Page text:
The Conservation of Matter During Physical and Chemical Changes

The Conservation of Matter During Physical and Chemical Changes

Matter makes up all visible objects in the universe, and it can be neither created nor destroyed.


3 - 12


Chemistry, Conservation, Earth Science, Geology, Physics


Water in Three States

Water can exist in three different physical states—as a gas, liquid, and a solid—under natural conditions on Earth. Regardless of its physical state, they all have the same chemical composition. Water is 2 hydrogen atoms bonded to 1 oxygen atom.

Photograph by OJO Images Ltd.
Water can exist in three different physical states—as a gas, liquid, and a solid—under natural conditions on Earth. Regardless of its physical state, they all have the same chemical composition. Water is 2 hydrogen atoms bonded to 1 oxygen atom.
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The tiny particles called atoms are the basic building blocks of all matter. Atoms can be combined with other atoms to form molecules.

From port-a-potties to supernovas, matter makes up everything visible in the known universe. Because matter is never created or destroyed, it cycles through our world.

Atoms that were in a dinosaur millions of years ago may be inside you today. Same goes for atoms from a star billions of years before that.

Matter Takes Up Space

Matter is anything that has mass and takes up space. It includes molecules, atoms, fundamental particles and any substance that these particles make up. Matter can change form through physical and chemical changes, but through any of these changes, matter is conserved. The same amount of matter exists before and after the change—none is created or destroyed. This concept is called the Law of Conservation of Mass.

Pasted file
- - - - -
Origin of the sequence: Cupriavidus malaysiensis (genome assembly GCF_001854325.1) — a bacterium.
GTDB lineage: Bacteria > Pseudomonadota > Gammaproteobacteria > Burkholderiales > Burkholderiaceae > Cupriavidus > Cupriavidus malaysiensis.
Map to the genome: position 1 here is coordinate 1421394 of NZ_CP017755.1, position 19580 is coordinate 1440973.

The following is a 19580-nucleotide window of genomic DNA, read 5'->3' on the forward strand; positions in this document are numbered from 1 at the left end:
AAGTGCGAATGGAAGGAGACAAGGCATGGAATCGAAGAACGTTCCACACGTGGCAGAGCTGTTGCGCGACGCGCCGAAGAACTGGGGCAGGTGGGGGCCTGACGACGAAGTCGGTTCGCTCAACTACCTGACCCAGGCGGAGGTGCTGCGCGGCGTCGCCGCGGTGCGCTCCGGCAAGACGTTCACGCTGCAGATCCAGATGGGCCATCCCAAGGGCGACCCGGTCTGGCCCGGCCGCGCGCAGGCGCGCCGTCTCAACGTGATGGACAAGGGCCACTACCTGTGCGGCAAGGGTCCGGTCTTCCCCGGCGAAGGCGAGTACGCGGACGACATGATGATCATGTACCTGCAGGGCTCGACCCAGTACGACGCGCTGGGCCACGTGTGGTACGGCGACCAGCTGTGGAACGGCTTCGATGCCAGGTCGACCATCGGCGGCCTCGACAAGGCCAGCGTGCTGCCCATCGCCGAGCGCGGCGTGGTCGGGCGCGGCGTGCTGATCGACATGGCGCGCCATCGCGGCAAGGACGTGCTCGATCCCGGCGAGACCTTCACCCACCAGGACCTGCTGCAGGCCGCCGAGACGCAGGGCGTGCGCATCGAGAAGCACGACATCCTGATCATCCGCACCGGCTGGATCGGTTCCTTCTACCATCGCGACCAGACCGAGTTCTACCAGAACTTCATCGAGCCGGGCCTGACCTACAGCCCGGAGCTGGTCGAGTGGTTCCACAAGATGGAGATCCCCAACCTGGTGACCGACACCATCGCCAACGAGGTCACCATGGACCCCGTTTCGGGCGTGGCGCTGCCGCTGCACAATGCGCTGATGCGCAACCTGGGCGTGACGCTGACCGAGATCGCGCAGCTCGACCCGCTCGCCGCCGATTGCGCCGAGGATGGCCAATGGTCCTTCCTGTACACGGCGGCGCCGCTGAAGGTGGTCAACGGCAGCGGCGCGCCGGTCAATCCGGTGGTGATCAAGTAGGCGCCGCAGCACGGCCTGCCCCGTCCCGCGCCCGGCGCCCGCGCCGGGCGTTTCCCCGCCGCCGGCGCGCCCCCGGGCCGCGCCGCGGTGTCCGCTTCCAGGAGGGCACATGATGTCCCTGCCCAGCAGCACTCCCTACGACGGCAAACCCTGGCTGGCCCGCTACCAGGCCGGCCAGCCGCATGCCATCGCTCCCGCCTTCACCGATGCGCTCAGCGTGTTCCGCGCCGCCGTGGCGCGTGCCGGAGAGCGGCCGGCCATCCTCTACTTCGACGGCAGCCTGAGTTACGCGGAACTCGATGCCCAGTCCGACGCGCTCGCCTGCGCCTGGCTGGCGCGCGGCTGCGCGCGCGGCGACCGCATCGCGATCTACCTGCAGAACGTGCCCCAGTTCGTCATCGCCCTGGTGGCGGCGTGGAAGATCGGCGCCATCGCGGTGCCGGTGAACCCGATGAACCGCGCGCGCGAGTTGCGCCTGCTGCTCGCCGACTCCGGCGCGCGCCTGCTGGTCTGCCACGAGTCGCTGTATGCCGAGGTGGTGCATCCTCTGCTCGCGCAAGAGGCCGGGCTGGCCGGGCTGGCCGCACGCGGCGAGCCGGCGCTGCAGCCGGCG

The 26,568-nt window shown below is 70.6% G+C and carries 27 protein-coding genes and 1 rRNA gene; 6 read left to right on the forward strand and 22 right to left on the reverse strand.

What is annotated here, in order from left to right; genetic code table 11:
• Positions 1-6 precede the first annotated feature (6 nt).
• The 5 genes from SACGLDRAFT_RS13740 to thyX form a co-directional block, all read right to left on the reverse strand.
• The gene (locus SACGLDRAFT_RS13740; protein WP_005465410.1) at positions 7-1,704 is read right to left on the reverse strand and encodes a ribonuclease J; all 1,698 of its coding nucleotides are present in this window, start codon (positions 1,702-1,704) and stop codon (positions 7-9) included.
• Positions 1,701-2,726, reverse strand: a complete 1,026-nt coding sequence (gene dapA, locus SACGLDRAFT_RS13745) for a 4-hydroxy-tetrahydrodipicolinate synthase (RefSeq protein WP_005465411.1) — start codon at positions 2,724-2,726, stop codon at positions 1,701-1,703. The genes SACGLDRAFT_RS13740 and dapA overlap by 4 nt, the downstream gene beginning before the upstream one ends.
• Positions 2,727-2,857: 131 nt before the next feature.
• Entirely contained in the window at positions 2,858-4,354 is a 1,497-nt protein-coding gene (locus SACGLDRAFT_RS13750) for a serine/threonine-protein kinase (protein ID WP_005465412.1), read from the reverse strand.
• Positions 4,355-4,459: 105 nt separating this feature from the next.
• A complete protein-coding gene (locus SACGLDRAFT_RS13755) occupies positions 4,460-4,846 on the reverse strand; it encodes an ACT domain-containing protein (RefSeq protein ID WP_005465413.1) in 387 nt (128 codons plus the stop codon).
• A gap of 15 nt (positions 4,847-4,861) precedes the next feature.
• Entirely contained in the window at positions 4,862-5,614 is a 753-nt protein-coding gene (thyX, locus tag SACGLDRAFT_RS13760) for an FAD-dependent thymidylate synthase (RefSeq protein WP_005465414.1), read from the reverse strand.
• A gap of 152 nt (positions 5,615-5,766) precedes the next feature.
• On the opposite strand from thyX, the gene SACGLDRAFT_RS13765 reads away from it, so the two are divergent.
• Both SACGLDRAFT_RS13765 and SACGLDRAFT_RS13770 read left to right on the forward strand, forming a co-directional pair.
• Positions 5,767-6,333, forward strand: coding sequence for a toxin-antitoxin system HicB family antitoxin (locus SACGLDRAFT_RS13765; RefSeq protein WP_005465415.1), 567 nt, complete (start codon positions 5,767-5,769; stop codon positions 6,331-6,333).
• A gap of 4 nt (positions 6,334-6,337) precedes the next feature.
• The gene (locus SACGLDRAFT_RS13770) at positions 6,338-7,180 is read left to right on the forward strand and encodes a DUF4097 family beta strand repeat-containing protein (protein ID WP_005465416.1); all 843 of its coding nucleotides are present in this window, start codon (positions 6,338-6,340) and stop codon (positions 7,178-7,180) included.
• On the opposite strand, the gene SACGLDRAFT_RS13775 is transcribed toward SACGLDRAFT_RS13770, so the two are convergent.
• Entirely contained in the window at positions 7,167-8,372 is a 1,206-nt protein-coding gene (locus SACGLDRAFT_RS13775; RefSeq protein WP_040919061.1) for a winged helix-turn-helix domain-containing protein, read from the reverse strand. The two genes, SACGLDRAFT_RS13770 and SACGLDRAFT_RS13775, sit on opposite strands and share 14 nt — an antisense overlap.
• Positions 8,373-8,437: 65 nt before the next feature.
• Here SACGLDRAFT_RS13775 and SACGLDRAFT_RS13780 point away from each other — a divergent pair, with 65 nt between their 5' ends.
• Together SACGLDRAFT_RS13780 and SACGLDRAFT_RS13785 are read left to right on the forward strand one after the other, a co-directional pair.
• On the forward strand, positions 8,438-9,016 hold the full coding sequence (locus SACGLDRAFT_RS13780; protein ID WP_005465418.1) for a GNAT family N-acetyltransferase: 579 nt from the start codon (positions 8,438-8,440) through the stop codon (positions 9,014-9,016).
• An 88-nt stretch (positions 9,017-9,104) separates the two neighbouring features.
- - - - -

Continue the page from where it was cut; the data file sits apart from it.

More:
In a physical change, a substance's physical properties may change, but its chemical makeup does not. Water, for example, is made up of two hydrogen atoms and one oxygen atom. Water is the only substance on Earth that exists naturally in three states: solid, liquid, and gas. To change between these states, water must undergo physical changes. When water freezes, it becomes hard and less dense, but it is still chemically the same. There are the same number of water molecules present before and after the change. Water's chemical properties remain constant.

Hydrogen and Oxygen Atoms Can Look Very Different

To form water, however, hydrogen and oxygen atoms must undergo chemical changes. For a chemical change to occur, bonds between atoms must break or form. This changes the chemical properties of the substances involved. Both hydrogen and oxygen are diatomic. In other words, they exist naturally as bonded pairs—H2 and O2, respectively. In the right conditions and with enough energy, these diatomic bonds will break. The atoms will join to form H2O (water). Chemists write out this chemical reaction as:

2H2 + O2 -> 2H2O

This equation says that it takes two molecules of hydrogen and one molecule of oxygen to form two molecules of water. Notice there are the same number of hydrogen atoms and oxygen atoms on either side of the equation. In chemical changes, just as in physical changes, matter is conserved. The difference in this case is that the substances before and after the change have different physical and chemical properties. Hydrogen and oxygen are gases at standard temperature and pressure. Meanwhile, water is a colorless, odorless liquid.